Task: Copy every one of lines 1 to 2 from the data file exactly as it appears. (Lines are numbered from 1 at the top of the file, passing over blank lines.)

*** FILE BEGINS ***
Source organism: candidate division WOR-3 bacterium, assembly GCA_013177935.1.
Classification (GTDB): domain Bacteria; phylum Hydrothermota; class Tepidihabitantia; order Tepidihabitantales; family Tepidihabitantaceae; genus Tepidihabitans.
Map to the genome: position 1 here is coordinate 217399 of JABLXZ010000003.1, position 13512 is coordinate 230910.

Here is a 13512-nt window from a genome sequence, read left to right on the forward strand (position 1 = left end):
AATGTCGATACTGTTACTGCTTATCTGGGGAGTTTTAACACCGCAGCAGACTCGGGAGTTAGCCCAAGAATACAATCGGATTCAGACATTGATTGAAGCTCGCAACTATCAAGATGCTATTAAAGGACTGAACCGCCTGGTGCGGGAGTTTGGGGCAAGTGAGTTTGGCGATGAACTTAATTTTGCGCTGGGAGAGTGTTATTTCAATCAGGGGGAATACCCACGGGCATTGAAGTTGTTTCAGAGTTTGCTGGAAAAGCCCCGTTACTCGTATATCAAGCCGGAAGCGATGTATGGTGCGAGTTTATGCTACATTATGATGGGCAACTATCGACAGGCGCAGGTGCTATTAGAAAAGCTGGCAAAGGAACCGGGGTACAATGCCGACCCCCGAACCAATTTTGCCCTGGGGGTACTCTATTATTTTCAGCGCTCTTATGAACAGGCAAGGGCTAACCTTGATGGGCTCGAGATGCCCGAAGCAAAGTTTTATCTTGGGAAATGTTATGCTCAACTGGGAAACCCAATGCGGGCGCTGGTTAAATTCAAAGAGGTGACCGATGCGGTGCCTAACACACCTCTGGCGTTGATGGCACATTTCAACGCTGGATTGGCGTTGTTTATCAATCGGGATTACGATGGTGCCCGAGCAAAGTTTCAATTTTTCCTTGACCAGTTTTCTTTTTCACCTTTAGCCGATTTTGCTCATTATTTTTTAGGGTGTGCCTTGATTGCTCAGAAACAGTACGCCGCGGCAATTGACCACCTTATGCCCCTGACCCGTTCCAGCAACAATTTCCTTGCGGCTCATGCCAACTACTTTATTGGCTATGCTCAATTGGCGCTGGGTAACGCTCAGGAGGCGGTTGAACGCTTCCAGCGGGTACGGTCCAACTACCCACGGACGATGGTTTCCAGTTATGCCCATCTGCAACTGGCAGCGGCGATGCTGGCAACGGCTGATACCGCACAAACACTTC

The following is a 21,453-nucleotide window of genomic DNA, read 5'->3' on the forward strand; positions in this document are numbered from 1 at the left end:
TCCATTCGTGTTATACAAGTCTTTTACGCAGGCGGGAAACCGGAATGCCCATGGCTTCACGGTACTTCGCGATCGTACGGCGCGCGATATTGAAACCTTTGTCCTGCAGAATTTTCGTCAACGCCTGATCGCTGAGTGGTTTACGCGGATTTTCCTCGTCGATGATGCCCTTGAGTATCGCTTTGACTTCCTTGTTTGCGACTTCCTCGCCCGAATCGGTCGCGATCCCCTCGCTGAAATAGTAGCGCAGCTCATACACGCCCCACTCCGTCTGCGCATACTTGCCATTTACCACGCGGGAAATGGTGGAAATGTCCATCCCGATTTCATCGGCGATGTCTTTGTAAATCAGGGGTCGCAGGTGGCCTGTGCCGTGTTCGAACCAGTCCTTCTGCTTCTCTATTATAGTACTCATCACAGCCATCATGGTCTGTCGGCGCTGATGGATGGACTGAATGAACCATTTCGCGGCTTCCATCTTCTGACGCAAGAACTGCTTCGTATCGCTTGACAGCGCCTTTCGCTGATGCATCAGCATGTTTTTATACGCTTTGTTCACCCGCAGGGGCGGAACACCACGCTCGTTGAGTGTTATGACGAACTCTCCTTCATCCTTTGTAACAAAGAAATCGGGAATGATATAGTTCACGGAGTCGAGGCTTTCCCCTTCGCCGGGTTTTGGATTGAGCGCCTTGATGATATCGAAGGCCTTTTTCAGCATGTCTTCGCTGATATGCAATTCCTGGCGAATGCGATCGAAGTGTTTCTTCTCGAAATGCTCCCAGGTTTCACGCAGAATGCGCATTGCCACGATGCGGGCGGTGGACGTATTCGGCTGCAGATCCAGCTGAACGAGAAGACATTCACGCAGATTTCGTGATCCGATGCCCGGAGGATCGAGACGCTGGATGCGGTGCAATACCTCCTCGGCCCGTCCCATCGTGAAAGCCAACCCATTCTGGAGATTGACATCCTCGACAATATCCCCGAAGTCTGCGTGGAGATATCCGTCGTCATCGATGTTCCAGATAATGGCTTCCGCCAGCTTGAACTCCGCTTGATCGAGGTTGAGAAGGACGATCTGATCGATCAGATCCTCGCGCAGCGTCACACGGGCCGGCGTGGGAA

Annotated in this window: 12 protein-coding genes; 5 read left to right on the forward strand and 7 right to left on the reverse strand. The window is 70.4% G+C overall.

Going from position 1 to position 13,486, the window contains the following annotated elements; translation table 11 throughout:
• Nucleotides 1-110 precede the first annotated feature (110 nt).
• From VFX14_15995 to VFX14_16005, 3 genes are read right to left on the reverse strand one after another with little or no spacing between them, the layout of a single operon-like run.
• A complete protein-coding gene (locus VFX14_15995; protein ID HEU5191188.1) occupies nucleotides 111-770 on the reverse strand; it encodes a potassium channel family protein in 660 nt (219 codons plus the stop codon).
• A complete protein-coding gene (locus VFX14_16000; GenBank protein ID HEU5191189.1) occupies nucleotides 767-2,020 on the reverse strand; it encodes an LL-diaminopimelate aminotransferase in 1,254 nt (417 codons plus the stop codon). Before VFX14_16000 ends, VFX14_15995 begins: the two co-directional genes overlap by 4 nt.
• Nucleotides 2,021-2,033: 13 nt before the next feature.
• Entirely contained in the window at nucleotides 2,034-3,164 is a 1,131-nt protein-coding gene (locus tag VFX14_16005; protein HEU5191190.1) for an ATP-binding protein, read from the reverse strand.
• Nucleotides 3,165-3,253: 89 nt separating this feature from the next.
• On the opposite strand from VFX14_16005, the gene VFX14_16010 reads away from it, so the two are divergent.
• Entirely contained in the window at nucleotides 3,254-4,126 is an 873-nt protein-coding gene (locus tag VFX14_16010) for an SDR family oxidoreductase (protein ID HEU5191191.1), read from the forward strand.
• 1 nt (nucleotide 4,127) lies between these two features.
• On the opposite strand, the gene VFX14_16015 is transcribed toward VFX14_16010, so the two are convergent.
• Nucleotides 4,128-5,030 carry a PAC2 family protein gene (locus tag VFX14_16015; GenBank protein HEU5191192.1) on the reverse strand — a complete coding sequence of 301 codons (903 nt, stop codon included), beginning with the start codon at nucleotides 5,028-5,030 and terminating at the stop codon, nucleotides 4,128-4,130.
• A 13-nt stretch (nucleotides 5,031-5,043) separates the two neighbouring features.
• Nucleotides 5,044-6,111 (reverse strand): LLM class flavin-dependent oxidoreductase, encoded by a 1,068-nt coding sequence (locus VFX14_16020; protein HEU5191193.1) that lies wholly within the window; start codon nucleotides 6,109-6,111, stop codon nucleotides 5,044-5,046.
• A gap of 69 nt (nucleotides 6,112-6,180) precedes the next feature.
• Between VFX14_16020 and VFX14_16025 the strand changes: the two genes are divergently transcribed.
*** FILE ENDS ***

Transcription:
Source organism: candidate division WOR-3 bacterium, assembly GCA_013177935.1.
Classification (GTDB): domain Bacteria; phylum Hydrothermota; class Tepidihabitantia; order Tepidihabitantales; family Tepidihabitantaceae; genus Tepidihabitans.